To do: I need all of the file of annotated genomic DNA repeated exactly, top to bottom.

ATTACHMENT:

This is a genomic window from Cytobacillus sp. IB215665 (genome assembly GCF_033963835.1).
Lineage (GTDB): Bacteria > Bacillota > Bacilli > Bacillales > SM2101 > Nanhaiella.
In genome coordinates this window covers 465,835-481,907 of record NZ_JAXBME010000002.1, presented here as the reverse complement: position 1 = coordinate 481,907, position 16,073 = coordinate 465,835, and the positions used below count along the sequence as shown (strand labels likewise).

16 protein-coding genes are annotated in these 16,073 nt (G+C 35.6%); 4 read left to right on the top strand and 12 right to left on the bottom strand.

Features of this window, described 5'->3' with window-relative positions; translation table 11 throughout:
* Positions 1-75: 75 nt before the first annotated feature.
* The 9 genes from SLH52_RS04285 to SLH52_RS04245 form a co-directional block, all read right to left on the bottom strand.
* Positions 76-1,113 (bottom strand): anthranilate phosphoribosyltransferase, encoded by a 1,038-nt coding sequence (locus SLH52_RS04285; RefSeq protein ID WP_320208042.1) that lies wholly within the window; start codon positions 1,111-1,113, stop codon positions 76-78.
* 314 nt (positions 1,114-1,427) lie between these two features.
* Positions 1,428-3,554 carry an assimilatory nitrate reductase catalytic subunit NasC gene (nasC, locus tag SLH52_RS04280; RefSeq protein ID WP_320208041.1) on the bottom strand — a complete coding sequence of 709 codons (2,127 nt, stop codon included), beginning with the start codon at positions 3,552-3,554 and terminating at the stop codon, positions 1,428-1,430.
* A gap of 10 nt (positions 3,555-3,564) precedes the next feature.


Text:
This is a genomic window from Cytobacillus sp. IB215665 (genome assembly GCF_033963835.1).
Lineage (GTDB): Bacteria > Bacillota > Bacilli > Bacillales > SM2101 > Nanhaiella.
In genome coordinates this window covers 465,835-481,907 of record NZ_JAXBME010000002.1, presented here as the reverse complement: position 1 = coordinate 481,907, position 16,073 = coordinate 465,835, and the positions used below count along the sequence as shown (strand labels likewise).

16 protein-coding genes are annotated in these 16,073 nt (G+C 35.6%); 4 read left to right on the top strand and 12 right to left on the bottom strand.

Features of this window, described 5'->3' with window-relative positions; translation table 11 throughout:
* Positions 1-75: 75 nt before the first annotated feature.
* The 9 genes from SLH52_RS04285 to SLH52_RS04245 form a co-directional block, all read right to left on the bottom strand.
* Positions 76-1,113 (bottom strand): anthranilate phosphoribosyltransferase, encoded by a 1,038-nt coding sequence (locus SLH52_RS04285; RefSeq protein ID WP_320208042.1) that lies wholly within the window; start codon positions 1,111-1,113, stop codon positions 76-78.
* 314 nt (positions 1,114-1,427) lie between these two features.
* Positions 1,428-3,554 carry an assimilatory nitrate reductase catalytic subunit NasC gene (nasC, locus tag SLH52_RS04280; RefSeq protein ID WP_320208041.1) on the bottom strand — a complete coding sequence of 709 codons (2,127 nt, stop codon included), beginning with the start codon at positions 3,552-3,554 and terminating at the stop codon, positions 1,428-1,430.
* A gap of 10 nt (positions 3,555-3,564) precedes the next feature.